Dry and Cold January

3rd February 2021

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This blog is intended to provide hazard and mountain condition information to help plan safer mountain trips.

Ben Nevis and Carn Mor Dearg looking stormy this morning. 

Heading up to the North Face. At times visibility was down to a few tens of metres, other times it was much clearer. The wind was howling down the glen. I got up to about 600 metres but was really struggling against the wind,  at that height decided that was far enough. Many areas are scoured by the strong winds. This has been a mixed blessing as it means that I was not wading through deep snow. On the other hand it has removed any soft snow to expose some very icy paths. 

I had a quick look at some of the statistics from snowpits in Lochaber for this January, and compare this year to other seasons going back to the the winter of 2007/08. In terms of days when rain is recorded at 900 metres it was a nice and dry month (much appreciated by avalanche forecasters).  Of the last 14 seasons, this season recorded the least number of days of rain at 900 metres during January. It only rained 3 days compared with an average of 6. Last year was super wet with 13 days with rain at 900m.

The Aonach Mor midday summit temperature through January 2021. A cold start to the month, a bit more variable in the middle, and then cold again toward the end. On three days the midday summit temperature was above freezing.  The average for this January was -3.7 degree C.

Looking at the average January midday Summit Temperature for the last 14 seasons.  This year was the 2nd coldest at -3.7 degrees C. The coldest was January 2010 at -4.2 degrees C. January 2020 was the mildest of the bunch (as well as the most rainy). The average value for all 14 Januaries is -2.3 degree C.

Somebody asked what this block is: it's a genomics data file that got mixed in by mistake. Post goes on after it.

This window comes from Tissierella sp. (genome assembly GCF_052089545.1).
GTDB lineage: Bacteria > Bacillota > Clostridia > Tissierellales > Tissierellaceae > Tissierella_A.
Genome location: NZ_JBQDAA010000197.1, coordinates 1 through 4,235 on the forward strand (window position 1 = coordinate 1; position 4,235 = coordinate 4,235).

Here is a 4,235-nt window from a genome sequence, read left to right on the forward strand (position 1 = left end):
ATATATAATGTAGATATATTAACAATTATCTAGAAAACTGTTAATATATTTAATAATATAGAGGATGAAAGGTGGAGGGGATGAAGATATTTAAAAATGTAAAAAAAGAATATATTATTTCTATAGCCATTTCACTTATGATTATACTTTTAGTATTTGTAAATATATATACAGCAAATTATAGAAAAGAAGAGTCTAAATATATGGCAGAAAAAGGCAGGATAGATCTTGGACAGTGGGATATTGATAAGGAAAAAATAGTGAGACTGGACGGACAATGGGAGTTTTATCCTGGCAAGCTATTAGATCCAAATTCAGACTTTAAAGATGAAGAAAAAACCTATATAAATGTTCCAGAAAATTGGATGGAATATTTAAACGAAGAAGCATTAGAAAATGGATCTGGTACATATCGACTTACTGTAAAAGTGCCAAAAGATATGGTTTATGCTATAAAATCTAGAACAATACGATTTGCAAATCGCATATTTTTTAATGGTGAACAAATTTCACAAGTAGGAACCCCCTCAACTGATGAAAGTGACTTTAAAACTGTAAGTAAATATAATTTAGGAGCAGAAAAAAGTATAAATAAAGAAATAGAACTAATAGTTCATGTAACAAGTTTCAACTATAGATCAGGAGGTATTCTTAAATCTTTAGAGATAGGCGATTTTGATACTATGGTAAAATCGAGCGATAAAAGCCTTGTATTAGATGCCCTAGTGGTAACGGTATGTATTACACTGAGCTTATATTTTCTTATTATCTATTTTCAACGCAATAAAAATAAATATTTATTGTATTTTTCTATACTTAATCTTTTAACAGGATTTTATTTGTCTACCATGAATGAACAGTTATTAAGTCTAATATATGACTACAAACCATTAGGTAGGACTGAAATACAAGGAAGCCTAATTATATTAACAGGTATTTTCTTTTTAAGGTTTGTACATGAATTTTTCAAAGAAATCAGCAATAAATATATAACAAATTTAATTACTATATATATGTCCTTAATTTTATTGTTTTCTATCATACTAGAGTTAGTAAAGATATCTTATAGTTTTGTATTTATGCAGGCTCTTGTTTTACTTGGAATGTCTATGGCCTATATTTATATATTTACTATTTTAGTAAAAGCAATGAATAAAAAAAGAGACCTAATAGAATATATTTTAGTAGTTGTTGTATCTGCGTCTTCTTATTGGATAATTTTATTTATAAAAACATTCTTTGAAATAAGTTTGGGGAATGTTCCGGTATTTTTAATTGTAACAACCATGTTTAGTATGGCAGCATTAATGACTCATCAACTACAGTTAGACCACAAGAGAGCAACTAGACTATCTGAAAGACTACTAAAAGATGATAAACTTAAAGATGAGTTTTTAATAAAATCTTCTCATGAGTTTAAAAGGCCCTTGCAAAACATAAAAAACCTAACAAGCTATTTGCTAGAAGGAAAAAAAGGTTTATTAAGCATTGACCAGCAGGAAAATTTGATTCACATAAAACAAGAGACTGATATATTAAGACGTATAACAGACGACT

The data shown in the first three charts is recorded by SAIS personal on the daily snow pits. However, this only goes back to the season of 2007/08. To get a broader view of January temperatures I downloaded Scotland wide mean January temperature values which is publicly available from the Met Office website.  Although the data set goes back to 1895, I looked at the years since 1980. The past 14 years show a similar pattern to the Aonach Mor summit data with 2010 and 2021 standing out as cold years, and 2020 as a warm year. It is interesting to note that this January was the second coldest in over 30 years, and with the exception of 2010 you have to go back to the mid eighties to find colder Januaries. However, at that time there were 4 Januaries in a row that were comparable to this year in terms of temperature.

Comments on this post

  • Mark Figiel
    3rd February 2021 7:02 pm

    Really interesting information above and thanks for publishing it. Hopefully you can publish the Scotland Mean February Temperature as well. That would be really interesting.



    • lochaberadmin
      4th February 2021 1:29 pm

      Glad you enjoyed it. Will try and do something in early March about conditions in February.

  • Barrie Evans
    8th February 2021 10:57 pm

    Interesting but it would be useful to compare with 1947, 1956, 1963, 1979 !

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